Other than that, there are some titles that are genuinely difficult to come by. These include indie presses from overseas and foreign self-published titles. For example, we were in contact with Saqi Books (a fantastic UK-based publisher of North African and Middle Eastern voices) for a while, but as a start-up we just don’t have the means and funds to personally freight the books to Australia (yet!). A publisher with Saqi’s mission doesn’t exist in Australia (Australian or otherwise), and it’s unfortunate that unless the bigger stores show greater interest, publishers like Saqi will remain inaccessible here.

Saqi isn’t the only example – the Australian publishing scene has a long way to go before it’s bringing in all that it can.

3. Donated and second-hand finds tend to be even less diverse than the bookshop pickings.

This is anecdotal, but it really holds up. Finding the right second-hand books is hard.

Amplify has a pre-loved section, and stocking it has involved Xuan and I scouring Facebook marketplace, Depop, op shops, and any other second-hand offerings we find. However, where regular bookshops have at least some ‘diverse’ picks, these locations frequently have none. They have the offshoots of what is being marketed and sold in mainstream bookstores and thus reflect even less diversity, accordingly.

There’s an argument to be made that the books by BIPOC authors are just soooo good that people aren’t giving them away. But really, it’s a lot more likely that they’re just being put in second-hand selections at the same rate that they’re being put in new bookstores, so in significantly lower numbers than white authors.

Still, finding the books is possible. It’s a little difficult, but it’s possible. And really, it’s not too much worse than the pickings on a bookshop catalogue.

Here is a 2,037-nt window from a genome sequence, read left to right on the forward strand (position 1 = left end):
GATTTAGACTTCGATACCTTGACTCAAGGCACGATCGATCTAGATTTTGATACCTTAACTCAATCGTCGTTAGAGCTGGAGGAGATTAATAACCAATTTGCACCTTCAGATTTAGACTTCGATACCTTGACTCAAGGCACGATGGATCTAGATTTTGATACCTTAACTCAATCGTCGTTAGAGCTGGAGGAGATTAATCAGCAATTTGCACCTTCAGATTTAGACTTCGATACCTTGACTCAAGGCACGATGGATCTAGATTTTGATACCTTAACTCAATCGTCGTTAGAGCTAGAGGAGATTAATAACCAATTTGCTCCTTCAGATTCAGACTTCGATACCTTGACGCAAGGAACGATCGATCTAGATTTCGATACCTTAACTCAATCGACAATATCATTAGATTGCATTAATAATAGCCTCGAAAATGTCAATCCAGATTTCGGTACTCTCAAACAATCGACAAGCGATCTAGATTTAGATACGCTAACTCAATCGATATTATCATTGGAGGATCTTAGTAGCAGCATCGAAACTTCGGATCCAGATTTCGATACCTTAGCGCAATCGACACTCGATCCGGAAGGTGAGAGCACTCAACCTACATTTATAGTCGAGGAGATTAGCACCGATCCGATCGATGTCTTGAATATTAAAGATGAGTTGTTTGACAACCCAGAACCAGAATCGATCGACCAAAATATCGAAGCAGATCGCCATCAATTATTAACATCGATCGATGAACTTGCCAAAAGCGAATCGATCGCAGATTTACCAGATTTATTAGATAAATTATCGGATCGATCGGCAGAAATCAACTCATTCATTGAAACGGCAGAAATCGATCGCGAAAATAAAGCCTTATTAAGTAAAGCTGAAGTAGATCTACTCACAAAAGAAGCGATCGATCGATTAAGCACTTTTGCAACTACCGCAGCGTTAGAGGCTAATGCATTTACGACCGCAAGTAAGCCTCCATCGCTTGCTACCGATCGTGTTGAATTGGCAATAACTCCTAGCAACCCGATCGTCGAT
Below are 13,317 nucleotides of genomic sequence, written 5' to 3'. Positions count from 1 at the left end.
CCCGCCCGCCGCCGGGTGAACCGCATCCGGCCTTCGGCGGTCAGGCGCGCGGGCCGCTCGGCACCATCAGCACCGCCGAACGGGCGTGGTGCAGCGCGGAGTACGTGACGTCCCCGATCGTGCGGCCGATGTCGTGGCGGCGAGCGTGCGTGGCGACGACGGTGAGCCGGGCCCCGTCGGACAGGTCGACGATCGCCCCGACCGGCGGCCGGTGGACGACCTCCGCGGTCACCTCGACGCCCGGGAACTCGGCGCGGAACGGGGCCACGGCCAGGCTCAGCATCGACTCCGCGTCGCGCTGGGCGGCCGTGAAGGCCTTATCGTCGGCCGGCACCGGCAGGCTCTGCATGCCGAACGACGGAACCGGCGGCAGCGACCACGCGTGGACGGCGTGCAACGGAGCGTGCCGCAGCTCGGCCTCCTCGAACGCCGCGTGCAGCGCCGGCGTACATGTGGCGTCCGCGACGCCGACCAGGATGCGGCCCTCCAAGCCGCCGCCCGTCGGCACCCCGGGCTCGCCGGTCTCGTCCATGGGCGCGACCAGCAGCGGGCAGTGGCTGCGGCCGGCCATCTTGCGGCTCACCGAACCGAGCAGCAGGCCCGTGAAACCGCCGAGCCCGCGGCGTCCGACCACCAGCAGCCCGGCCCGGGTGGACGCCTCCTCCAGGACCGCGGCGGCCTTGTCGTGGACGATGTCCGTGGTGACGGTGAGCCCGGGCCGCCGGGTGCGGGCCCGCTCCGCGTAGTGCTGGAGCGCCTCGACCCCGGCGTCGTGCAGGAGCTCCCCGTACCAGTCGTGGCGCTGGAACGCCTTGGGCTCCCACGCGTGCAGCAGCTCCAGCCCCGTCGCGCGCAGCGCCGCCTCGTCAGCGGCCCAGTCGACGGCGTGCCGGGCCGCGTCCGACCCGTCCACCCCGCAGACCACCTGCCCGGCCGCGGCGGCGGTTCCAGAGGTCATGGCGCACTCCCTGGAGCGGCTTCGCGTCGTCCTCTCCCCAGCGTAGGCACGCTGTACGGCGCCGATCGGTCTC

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So, diversity in publishing is a bit grim, but we hope it doesn’t have to stay this way. The more Amplify grows, the more contact we’ll have with other book people, and the more they’ll realise that our selection isn’t so niche after all. Some publishers are looking at increasing diversity across the board (1, 2, 3), so these difficult-to-find books and dismal second-hand pickings should begin to improve.

Starting Amplify has been full of surprises!

Not all the surprises have been encouraging. Despite knowing and anticipating the lack of marketing and attention given to books relevant for us, we still underestimated the extent of this lack of marketing. The process of digging through monthly catalogues and cross-check books to assess their suitability for Amplify is far more effort than we anticipated. Unfortunately, despite their best intentions, our contacts at the publishing houses have also (reasonably) had their attention guided towards the books for which marketing materials and advance proofs do exist, which tend not to be the books we are able to stock.

Still, some surprises have been positive. We knew there was a marketing issue for diverse books in mainstream bookstores, but we didn’t realise that there would be such easy access to so many relevant books that we would outgrow my spare living room space in a matter of months. Also, while we had hoped that our mission would impact people, we didn’t realise just how much. Many of the comments and messages we’ve received since opening have thawed our jaded hearts and helped fuel our fight against silence and erasure of BIPOCs in publishing.

Despite knowing these challenges going in, as well as the other bigger challenges, which primarily are the shop’s main raison d’être, we’ll hopefully be a part of the change towards wider representation in literature and book shops.


Marina Sano is a writer, editor, and owner of Amplify Bookstore. As a Japanese and Australian writer, her writing reflects ideas of being in-between cultures and people, with a passion to expand the range of experiences that we see represented in publishing.

Image credit: Jing Xuan Teo, 2020.